Editor’s Note: Working at an academic institution in Philadelphia had its advantages recently for providing proximity to a significant event – the formal release of the Code of Best Practices in Fair Use for Media Literacy Education. My colleague Kristina De Voe, Reference Librarian for English & Communications at Temple University, attended the event. Here she shares some observations and thoughts from the event, along with some useful links. Many thanks to Kristina for contributing this guest post.
On November 11, 2008 I attended the release event for the much anticipated Code of Best Practices in Fair Use for Media Literacy Education, a succinct, easy-to-understand document outlining the concepts and techniques for interpreting the copyright doctrine of fair use. Fittingly taking place at Philadelphiaâ€™s National Constitution Center and coordinated by The Center for Social Media, The Program on Information Justice and Intellectual Property, and Temple Universityâ€™s Media Education Lab, the event was attended by fair use stakeholders: educators, students, copyright lawyers, and librarians.
An archived stream of the event is available, but as media literacy maven Renee Hobbs and other panelists spoke on the significance of the Code in terms of both teaching and student learning, I was struck by their sheer call to action. Here is a document that we as librarians can use as a teaching and learning tool with our faculty, our students, and one another.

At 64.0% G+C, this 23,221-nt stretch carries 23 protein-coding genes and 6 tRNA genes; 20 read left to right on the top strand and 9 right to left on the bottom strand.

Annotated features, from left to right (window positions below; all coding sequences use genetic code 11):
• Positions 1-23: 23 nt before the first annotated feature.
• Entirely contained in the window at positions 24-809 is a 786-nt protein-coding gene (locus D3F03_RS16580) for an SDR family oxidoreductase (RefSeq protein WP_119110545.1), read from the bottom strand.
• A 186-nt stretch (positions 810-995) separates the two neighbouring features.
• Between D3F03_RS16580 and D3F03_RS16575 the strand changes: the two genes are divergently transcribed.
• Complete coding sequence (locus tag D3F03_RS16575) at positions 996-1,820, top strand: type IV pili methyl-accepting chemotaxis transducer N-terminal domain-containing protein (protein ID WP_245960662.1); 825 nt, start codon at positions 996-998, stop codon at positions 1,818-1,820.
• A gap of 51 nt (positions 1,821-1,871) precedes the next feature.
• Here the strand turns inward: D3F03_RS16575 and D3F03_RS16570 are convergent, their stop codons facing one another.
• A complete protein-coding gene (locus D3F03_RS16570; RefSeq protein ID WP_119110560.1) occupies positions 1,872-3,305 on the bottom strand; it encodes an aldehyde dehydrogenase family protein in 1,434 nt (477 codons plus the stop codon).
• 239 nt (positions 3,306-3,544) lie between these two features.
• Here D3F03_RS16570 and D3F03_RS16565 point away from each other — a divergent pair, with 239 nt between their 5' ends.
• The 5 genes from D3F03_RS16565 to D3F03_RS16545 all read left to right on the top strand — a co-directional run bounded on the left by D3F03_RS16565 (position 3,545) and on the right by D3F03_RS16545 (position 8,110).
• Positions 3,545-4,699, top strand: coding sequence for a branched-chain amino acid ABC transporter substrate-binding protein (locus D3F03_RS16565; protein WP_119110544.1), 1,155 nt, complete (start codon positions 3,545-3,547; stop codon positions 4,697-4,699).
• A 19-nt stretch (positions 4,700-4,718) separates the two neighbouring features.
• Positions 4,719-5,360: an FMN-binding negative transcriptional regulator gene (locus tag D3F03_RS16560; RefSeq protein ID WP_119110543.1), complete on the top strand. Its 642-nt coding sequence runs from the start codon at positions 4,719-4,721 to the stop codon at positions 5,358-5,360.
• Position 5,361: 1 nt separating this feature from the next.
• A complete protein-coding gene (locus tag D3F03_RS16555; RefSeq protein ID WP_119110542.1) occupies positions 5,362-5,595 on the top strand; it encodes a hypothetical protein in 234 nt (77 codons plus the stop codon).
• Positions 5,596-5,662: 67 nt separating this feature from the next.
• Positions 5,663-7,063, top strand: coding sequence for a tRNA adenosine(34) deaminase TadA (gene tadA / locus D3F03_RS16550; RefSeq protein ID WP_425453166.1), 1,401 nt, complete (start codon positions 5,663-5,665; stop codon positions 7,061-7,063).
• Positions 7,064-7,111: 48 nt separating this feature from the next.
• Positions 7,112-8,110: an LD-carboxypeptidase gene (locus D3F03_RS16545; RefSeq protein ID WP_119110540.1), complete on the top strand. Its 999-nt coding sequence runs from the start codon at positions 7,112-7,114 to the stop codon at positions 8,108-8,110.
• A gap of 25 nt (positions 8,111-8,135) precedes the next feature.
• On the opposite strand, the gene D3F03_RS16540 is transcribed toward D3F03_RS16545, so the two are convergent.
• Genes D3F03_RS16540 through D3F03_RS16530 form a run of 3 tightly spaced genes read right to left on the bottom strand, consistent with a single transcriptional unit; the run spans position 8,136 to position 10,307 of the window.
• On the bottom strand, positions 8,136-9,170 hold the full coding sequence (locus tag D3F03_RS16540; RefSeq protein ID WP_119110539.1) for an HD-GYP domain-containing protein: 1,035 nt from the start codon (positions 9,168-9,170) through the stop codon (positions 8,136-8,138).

Whether helping faculty design amazing curricula or helping students with research projects, promoting a stronger culture of fair use within our institutions allows us to help empower our users in accessing and utilizing media rich resources â€“ available from our libraries or elsewhere. It is no surprise to me that comments about the Code from librarians were celebratory (there were cries of â€œHallelujahâ€ and even â€œThis rocked my word!â€) because too often, I think, we become bogged down by the image of librarians as gatekeepers of information.
This code offers librarians a new role as well as a fresh way for integrating information literacy concepts into practice. For example, the organizers of the event created a corresponding wiki, â€œUnlocking Copyright Confusion,â€ filling it with curriculum materials for teaching about fair use, in addition to a space for continued dialogue. Joining in or simply starting a conversation about fair use with educators and fellow librarians just may lead to unexpected discoveries.